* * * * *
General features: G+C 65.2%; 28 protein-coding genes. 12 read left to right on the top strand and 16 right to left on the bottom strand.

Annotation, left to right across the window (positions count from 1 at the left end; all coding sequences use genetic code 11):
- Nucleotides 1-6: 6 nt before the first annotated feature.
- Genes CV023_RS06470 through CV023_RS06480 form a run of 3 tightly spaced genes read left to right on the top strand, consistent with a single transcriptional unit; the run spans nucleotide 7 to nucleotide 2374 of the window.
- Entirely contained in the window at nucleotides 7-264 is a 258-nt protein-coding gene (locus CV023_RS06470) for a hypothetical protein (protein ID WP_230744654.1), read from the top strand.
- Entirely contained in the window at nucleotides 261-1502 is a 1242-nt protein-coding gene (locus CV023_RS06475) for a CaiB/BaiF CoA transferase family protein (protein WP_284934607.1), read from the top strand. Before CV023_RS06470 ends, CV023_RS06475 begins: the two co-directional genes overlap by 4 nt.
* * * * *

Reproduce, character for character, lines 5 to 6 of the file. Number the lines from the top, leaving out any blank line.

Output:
- Entirely contained in the window at nucleotides 7-264 is a 258-nt protein-coding gene (locus CV023_RS06470) for a hypothetical protein (protein ID WP_230744654.1), read from the top strand.
- Entirely contained in the window at nucleotides 261-1502 is a 1242-nt protein-coding gene (locus CV023_RS06475) for a CaiB/BaiF CoA transferase family protein (protein WP_284934607.1), read from the top strand. Before CV023_RS06470 ends, CV023_RS06475 begins: the two co-directional genes overlap by 4 nt.